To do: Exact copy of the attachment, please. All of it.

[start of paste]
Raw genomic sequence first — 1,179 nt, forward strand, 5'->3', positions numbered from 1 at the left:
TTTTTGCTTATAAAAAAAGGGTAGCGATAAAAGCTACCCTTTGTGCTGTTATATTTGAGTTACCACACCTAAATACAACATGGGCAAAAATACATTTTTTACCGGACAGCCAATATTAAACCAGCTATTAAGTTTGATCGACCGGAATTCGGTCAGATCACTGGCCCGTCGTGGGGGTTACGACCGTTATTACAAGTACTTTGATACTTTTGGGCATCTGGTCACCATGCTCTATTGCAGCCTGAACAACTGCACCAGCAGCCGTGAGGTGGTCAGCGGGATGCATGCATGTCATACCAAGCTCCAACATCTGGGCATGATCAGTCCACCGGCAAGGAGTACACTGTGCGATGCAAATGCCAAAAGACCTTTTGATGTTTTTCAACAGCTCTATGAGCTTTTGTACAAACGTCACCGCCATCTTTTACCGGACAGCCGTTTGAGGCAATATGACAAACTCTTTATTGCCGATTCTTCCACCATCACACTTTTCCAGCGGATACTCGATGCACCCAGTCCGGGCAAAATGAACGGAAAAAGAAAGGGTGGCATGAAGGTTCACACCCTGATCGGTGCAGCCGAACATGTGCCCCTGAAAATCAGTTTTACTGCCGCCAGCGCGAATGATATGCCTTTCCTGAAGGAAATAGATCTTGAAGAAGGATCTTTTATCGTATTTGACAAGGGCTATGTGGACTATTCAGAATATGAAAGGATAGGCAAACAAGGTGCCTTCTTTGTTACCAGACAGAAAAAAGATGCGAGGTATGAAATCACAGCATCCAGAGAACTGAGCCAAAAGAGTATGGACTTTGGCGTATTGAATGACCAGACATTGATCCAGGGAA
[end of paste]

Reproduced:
Raw genomic sequence first — 1,179 nt, forward strand, 5'->3', positions numbered from 1 at the left:
TTTTTGCTTATAAAAAAAGGGTAGCGATAAAAGCTACCCTTTGTGCTGTTATATTTGAGTTACCACACCTAAATACAACATGGGCAAAAATACATTTTTTACCGGACAGCCAATATTAAACCAGCTATTAAGTTTGATCGACCGGAATTCGGTCAGATCACTGGCCCGTCGTGGGGGTTACGACCGTTATTACAAGTACTTTGATACTTTTGGGCATCTGGTCACCATGCTCTATTGCAGCCTGAACAACTGCACCAGCAGCCGTGAGGTGGTCAGCGGGATGCATGCATGTCATACCAAGCTCCAACATCTGGGCATGATCAGTCCACCGGCAAGGAGTACACTGTGCGATGCAAATGCCAAAAGACCTTTTGATGTTTTTCAACAGCTCTATGAGCTTTTGTACAAACGTCACCGCCATCTTTTACCGGACAGCCGTTTGAGGCAATATGACAAACTCTTTATTGCCGATTCTTCCACCATCACACTTTTCCAGCGGATACTCGATGCACCCAGTCCGGGCAAAATGAACGGAAAAAGAAAGGGTGGCATGAAGGTTCACACCCTGATCGGTGCAGCCGAACATGTGCCCCTGAAAATCAGTTTTACTGCCGCCAGCGCGAATGATATGCCTTTCCTGAAGGAAATAGATCTTGAAGAAGGATCTTTTATCGTATTTGACAAGGGCTATGTGGACTATTCAGAATATGAAAGGATAGGCAAACAAGGTGCCTTCTTTGTTACCAGACAGAAAAAAGATGCGAGGTATGAAATCACAGCATCCAGAGAACTGAGCCAAAAGAGTATGGACTTTGGCGTATTGAATGACCAGACATTGATCCAGGGAA